What was once a seaside resort 2,000 years ago for wealthy Romans is now the world’s largest underwater museum - with 15,000 visitors each year.
In the waters of the Gulf of Pozzuoli, near Naples, Italy, are ancient Roman mosaics. This was part of the city of Baiae before it submerged due to volcanic activity known as, “Bradyseism, that caused the land to submerge, or rather it is the land that submerged was replaced by the sea,” explains Fabio Pagano, director of the Archeological Park of Campi Flegrei.
Statues and ruins of this 2,000-year-old resort, famed for luxury and vice, are now a marine visitor attraction, just 4 metres below the surface and spanning over 400 acres. Tourists can explore the ruins by snorkelling or scuba-diving with a registered guide. There are seven dive spots to choose from, including Portus Julius, the home of senator Piso and the nymphaeum of emperor Claudius.
Other emperors, including Augustus, Nero and Caligula had homes in Baiae, and some of the ruins of the villa belonging to Julius Caesar are on display at the nearby Campi Flegrei archaeological museum.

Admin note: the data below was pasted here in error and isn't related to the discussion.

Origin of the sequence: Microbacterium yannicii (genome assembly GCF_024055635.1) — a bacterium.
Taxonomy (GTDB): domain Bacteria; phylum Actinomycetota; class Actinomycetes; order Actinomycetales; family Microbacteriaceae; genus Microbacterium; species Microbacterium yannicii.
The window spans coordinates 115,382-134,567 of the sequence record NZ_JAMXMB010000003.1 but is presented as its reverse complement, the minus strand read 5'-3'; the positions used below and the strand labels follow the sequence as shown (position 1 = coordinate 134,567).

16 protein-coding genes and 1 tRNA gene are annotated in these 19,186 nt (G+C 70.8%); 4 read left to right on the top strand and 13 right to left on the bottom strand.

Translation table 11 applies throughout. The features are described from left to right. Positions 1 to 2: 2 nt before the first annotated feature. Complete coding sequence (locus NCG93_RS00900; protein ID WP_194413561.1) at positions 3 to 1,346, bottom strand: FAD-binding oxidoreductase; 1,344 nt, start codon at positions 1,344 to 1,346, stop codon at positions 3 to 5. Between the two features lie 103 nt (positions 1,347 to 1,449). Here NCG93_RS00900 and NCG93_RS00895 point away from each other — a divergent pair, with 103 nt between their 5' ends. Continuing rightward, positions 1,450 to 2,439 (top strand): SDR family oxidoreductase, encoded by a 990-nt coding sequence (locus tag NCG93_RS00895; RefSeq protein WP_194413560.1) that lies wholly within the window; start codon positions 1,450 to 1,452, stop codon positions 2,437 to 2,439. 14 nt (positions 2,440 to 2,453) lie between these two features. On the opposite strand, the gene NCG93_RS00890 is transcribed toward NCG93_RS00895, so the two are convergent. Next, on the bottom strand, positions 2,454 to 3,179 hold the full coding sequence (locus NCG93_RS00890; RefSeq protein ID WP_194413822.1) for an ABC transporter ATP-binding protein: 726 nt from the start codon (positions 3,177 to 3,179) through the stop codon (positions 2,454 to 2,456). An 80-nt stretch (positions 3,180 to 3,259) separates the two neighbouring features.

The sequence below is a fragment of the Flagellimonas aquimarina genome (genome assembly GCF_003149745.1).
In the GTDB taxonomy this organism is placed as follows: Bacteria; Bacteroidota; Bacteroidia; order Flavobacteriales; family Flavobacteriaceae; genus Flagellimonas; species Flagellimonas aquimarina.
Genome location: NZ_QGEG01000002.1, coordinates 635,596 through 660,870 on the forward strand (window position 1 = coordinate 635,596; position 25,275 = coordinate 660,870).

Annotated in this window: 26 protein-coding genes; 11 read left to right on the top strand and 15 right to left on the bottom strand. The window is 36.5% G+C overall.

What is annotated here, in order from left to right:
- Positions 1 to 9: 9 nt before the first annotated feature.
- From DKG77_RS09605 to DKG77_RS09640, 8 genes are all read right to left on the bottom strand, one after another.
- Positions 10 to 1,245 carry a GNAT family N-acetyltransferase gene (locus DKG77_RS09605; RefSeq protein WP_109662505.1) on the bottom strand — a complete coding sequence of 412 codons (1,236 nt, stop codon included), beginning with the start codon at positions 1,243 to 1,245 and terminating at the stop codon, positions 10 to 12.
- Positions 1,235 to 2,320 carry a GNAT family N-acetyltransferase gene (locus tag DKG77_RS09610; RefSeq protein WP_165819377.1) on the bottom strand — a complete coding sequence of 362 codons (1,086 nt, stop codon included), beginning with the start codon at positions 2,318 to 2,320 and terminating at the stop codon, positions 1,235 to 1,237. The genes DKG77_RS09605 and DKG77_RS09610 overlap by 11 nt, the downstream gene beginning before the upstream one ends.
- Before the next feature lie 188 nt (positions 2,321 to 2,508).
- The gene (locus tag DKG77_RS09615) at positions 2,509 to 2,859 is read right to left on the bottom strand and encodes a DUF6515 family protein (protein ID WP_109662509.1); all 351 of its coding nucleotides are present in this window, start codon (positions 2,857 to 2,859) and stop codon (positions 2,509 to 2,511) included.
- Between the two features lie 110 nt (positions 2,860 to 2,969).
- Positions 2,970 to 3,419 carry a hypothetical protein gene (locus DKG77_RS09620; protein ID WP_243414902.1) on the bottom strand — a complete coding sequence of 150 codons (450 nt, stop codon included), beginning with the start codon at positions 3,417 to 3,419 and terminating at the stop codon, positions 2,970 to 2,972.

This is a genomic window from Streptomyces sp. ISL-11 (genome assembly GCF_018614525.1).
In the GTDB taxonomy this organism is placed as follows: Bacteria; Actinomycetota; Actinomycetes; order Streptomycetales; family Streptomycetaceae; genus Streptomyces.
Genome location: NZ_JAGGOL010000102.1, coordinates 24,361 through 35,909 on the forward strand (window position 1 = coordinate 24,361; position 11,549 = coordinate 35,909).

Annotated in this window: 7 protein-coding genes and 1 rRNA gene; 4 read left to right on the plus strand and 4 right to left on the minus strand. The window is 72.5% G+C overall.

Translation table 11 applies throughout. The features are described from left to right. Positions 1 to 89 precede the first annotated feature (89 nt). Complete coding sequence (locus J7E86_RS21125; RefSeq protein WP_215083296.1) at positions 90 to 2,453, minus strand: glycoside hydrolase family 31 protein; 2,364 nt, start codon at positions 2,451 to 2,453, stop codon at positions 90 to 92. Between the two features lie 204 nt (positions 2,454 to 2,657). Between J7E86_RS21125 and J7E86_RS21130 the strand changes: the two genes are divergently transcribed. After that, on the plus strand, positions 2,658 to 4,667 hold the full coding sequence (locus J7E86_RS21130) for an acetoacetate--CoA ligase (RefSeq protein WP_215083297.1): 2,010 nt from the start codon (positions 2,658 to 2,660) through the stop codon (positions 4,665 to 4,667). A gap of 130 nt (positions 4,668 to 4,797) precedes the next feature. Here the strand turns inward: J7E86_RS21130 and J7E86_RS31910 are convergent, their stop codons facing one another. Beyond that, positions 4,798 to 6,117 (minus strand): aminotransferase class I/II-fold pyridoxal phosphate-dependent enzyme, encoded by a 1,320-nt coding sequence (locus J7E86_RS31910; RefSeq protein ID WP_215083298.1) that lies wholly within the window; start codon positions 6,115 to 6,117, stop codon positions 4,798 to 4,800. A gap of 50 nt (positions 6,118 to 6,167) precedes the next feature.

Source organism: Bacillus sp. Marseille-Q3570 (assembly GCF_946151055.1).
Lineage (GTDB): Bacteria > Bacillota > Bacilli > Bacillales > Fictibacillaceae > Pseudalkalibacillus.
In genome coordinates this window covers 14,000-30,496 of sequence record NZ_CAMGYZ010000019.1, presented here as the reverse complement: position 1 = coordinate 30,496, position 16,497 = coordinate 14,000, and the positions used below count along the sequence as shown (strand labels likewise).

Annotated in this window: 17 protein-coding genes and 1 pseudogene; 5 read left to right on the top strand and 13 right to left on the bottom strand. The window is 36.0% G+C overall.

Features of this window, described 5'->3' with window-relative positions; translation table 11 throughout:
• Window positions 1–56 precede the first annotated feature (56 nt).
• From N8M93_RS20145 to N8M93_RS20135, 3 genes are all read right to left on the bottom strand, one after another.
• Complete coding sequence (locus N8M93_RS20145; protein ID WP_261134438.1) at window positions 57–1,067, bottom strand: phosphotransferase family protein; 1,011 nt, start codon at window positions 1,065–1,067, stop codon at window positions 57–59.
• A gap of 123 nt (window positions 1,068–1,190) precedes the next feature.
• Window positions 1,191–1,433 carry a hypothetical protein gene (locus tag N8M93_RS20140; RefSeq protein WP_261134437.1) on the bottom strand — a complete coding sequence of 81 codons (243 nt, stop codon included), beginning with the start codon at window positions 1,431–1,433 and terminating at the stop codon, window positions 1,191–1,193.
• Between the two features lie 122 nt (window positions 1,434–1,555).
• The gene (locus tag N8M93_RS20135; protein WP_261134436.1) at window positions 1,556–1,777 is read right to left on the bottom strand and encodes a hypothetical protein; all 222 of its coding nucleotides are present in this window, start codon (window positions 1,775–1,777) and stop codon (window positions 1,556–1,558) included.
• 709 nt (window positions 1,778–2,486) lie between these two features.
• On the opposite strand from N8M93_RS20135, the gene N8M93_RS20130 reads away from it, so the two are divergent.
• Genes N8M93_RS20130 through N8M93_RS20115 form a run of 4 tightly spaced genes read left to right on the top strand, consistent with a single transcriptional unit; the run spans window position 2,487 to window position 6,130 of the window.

Archaeologists have found dozens of antiques, most recently a huge marble column. Some describe Baiae as the Monte Carlo of the ancient Roman era, a place where the rich and powerful went to enjoy the balmy climate, quaff wine, eat oysters and indulge every pleasure imaginable.
Some of the artifacts have been brought ashore by archeologists hoping to protect them from rock-eating marine organisms, strong tides and thieves, but copies have been placed underwater for visitors enjoyment.
There is still much to be discovered of the submerged city and later this year, for the first time in over three decades, excavations will start again in earnest.